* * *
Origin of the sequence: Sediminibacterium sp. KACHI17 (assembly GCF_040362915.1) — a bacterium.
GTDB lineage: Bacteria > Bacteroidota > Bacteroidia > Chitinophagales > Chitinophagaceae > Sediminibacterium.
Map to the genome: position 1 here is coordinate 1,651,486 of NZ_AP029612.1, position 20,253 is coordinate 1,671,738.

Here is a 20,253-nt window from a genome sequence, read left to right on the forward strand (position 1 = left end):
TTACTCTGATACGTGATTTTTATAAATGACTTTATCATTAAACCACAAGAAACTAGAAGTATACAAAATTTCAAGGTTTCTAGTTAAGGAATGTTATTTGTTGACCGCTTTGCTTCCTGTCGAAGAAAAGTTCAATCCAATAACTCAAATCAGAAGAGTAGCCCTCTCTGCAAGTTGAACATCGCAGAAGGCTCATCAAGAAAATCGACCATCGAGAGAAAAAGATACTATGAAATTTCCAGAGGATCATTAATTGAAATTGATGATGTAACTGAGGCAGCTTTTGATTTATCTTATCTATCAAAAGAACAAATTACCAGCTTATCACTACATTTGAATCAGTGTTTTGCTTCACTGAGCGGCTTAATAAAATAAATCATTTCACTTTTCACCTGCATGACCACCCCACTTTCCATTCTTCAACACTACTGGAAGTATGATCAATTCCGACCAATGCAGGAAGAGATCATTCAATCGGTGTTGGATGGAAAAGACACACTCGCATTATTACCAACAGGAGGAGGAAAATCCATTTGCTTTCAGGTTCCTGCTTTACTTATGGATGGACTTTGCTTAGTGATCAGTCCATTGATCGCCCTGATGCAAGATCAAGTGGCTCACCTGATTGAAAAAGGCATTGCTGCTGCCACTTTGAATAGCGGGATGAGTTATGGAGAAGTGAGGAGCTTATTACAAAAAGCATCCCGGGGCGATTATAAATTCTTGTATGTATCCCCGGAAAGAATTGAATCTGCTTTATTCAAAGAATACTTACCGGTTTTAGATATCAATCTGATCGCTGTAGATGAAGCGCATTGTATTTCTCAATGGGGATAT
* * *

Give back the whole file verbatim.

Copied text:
Origin of the sequence: Sediminibacterium sp. KACHI17 (assembly GCF_040362915.1) — a bacterium.
GTDB lineage: Bacteria > Bacteroidota > Bacteroidia > Chitinophagales > Chitinophagaceae > Sediminibacterium.
Map to the genome: position 1 here is coordinate 1,651,486 of NZ_AP029612.1, position 20,253 is coordinate 1,671,738.

Here is a 20,253-nt window from a genome sequence, read left to right on the forward strand (position 1 = left end):
TTACTCTGATACGTGATTTTTATAAATGACTTTATCATTAAACCACAAGAAACTAGAAGTATACAAAATTTCAAGGTTTCTAGTTAAGGAATGTTATTTGTTGACCGCTTTGCTTCCTGTCGAAGAAAAGTTCAATCCAATAACTCAAATCAGAAGAGTAGCCCTCTCTGCAAGTTGAACATCGCAGAAGGCTCATCAAGAAAATCGACCATCGAGAGAAAAAGATACTATGAAATTTCCAGAGGATCATTAATTGAAATTGATGATGTAACTGAGGCAGCTTTTGATTTATCTTATCTATCAAAAGAACAAATTACCAGCTTATCACTACATTTGAATCAGTGTTTTGCTTCACTGAGCGGCTTAATAAAATAAATCATTTCACTTTTCACCTGCATGACCACCCCACTTTCCATTCTTCAACACTACTGGAAGTATGATCAATTCCGACCAATGCAGGAAGAGATCATTCAATCGGTGTTGGATGGAAAAGACACACTCGCATTATTACCAACAGGAGGAGGAAAATCCATTTGCTTTCAGGTTCCTGCTTTACTTATGGATGGACTTTGCTTAGTGATCAGTCCATTGATCGCCCTGATGCAAGATCAAGTGGCTCACCTGATTGAAAAAGGCATTGCTGCTGCCACTTTGAATAGCGGGATGAGTTATGGAGAAGTGAGGAGCTTATTACAAAAAGCATCCCGGGGCGATTATAAATTCTTGTATGTATCCCCGGAAAGAATTGAATCTGCTTTATTCAAAGAATACTTACCGGTTTTAGATATCAATCTGATCGCTGTAGATGAAGCGCATTGTATTTCTCAATGGGGATAT